Welcome to the Jun 23, 2012 issue of
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|TODAY'S TOPIC: Alan Turing, Father of Computer Science||
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Today marks the 100th birthday of Alan Turing, often considered to be "the Father of Computer Science." He formalized the concepts of "algorithm" and "computation" with the "Turing machine," which played a significant role in the creation of the modern computer. But his most famous achievement was building an electro-mechanical machine that broke the German "Enigma" code during World War Two.
Turing was conceived in Chhatrapur, Orissa, in British India, the first son of a British civil servant. His parents wanted their children to be brought up in England, so they returned to London, where Turing was born on June 23, 1912. His father was still in the civil service, requiring him to return to India, so the parents left their two sons with a retired Army couple. As the Wikipedia article states, his natural ability in mathematics and science won him no respect with some of the teachers at the private ("public" in British English) school he attended, where more emphasis was placed on the classics. His headmaster wrote to his parents: "I hope he will not fall between two stools. If he is to stay at public school, he must aim at becoming educated. If he is to be solely a Scientific Specialist, he is wasting his time at a public school."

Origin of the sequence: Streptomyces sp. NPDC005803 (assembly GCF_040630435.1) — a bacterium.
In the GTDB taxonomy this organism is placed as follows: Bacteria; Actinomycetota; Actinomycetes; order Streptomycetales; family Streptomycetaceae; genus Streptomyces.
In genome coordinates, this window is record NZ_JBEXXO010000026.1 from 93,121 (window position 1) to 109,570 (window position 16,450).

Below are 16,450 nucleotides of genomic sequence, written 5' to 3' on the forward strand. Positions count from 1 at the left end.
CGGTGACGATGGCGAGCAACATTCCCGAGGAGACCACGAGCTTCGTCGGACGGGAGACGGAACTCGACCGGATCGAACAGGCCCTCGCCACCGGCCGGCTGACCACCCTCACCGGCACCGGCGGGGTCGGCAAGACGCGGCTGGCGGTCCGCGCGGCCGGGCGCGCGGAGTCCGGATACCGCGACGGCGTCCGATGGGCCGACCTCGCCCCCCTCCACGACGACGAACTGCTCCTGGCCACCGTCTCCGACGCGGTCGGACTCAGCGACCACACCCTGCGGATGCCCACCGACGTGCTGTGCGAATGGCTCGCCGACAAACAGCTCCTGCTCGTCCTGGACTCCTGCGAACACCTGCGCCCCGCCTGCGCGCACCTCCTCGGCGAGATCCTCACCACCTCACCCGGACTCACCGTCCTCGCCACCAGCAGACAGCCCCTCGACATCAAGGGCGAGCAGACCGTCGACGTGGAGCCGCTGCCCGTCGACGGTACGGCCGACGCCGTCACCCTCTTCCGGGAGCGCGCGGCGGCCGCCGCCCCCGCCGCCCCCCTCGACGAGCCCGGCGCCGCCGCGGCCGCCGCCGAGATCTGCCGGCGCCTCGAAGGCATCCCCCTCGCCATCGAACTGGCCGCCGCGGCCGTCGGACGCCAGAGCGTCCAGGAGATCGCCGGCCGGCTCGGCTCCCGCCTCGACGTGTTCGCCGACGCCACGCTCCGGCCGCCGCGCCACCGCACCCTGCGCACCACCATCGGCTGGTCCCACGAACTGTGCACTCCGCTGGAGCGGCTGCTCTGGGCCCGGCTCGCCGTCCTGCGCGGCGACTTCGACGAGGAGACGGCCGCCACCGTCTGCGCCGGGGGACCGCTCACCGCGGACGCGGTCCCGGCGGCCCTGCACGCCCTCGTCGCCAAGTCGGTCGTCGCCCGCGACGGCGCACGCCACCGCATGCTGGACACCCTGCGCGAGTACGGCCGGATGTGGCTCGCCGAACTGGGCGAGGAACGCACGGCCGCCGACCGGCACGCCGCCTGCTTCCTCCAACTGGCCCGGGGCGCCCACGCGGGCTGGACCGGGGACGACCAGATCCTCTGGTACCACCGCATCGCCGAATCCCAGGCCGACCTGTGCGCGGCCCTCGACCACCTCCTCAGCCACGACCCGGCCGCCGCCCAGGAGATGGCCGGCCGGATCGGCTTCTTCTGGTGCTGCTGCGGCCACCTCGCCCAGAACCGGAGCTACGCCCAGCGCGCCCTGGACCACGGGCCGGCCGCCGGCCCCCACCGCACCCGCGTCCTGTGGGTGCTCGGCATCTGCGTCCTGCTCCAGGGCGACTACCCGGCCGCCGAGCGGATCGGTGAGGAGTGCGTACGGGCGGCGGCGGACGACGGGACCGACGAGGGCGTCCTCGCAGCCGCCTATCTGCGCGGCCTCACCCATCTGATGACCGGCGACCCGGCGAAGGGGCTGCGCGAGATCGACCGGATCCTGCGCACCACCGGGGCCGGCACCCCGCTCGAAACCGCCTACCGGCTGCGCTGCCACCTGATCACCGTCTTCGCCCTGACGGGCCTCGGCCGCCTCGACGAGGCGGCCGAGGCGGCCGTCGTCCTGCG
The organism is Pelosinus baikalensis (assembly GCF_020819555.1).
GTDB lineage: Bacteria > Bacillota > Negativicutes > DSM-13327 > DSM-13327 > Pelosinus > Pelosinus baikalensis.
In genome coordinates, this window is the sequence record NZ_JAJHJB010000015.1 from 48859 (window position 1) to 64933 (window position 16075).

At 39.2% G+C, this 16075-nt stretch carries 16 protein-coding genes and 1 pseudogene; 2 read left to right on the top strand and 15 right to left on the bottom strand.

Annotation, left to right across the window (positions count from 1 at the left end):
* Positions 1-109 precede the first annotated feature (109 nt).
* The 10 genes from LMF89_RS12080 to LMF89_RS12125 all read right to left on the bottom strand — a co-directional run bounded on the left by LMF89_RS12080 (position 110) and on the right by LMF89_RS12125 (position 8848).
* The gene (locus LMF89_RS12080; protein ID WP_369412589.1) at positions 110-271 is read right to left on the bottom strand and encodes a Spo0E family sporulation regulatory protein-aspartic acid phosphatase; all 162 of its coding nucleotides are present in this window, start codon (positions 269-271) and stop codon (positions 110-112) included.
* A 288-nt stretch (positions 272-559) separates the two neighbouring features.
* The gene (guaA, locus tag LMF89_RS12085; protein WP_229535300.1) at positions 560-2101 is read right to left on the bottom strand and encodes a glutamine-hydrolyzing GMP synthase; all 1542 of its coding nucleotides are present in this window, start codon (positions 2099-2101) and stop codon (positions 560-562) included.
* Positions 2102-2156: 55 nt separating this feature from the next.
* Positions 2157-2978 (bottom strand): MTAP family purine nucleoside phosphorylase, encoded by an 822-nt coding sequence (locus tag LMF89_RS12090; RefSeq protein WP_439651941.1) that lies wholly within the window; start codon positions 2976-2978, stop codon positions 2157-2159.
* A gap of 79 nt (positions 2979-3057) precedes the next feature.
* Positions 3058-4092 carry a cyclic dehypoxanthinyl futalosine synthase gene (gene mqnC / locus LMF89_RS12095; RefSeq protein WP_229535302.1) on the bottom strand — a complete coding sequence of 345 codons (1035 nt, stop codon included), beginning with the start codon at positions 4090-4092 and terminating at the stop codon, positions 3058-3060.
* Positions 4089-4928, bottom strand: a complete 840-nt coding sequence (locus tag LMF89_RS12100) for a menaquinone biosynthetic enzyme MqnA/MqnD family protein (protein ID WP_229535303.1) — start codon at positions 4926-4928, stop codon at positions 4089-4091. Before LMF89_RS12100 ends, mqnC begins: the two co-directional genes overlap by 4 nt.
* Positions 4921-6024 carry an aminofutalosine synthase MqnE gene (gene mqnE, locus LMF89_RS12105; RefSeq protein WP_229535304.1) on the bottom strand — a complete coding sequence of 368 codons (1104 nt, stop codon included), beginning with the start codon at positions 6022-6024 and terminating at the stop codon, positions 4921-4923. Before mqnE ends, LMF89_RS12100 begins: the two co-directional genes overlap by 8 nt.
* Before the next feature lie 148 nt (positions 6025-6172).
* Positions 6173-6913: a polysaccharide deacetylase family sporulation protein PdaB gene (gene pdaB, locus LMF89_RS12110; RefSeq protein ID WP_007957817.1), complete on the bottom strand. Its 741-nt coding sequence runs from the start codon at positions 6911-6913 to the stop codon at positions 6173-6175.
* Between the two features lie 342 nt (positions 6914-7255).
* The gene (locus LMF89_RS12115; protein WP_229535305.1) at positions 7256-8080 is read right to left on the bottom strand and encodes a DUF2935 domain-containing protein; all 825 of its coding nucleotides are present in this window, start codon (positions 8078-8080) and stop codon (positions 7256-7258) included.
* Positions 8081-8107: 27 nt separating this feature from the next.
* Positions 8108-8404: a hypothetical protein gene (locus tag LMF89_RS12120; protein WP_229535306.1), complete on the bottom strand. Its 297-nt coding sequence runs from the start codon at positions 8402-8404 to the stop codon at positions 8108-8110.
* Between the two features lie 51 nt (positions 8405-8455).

The death of a close boyhood friend from tuberculosis caused Alan Turing to reject his childhood faith and become an atheist, although he continued to believe in life after death. At age 16 he began reading Albert Einstein's work; not only did he grasp it, but he extrapolated Einstein's questioning of Newton's laws of motion, even though this was never made explicit in the text. He went on to study at King's College, Cambridge. He was an undergraduate there from 1931 to 1934, graduating with first-class honors in Mathematics. In 1935, at the age of 22, he was elected a fellow at King's College on the strength of a dissertation in which he proved the "central limit theorem," states Wikipedia.
Wikipedia continues: "Turing reformulated Kurt Gӧdel's 1931 results on the limits of proof and computation, replacing Gӧdel's universal arithmetic-based formal language with what became known as 'Turing machines,' formal and simple hypothetical devices. He proved that some such machine would be capable of performing any conceivable mathematical computation if it were representable as an algorithm." Two different times he studied mathematics and cryptology at Princeton University (where one of my ancestors, Jonathan Edwards, was its second president).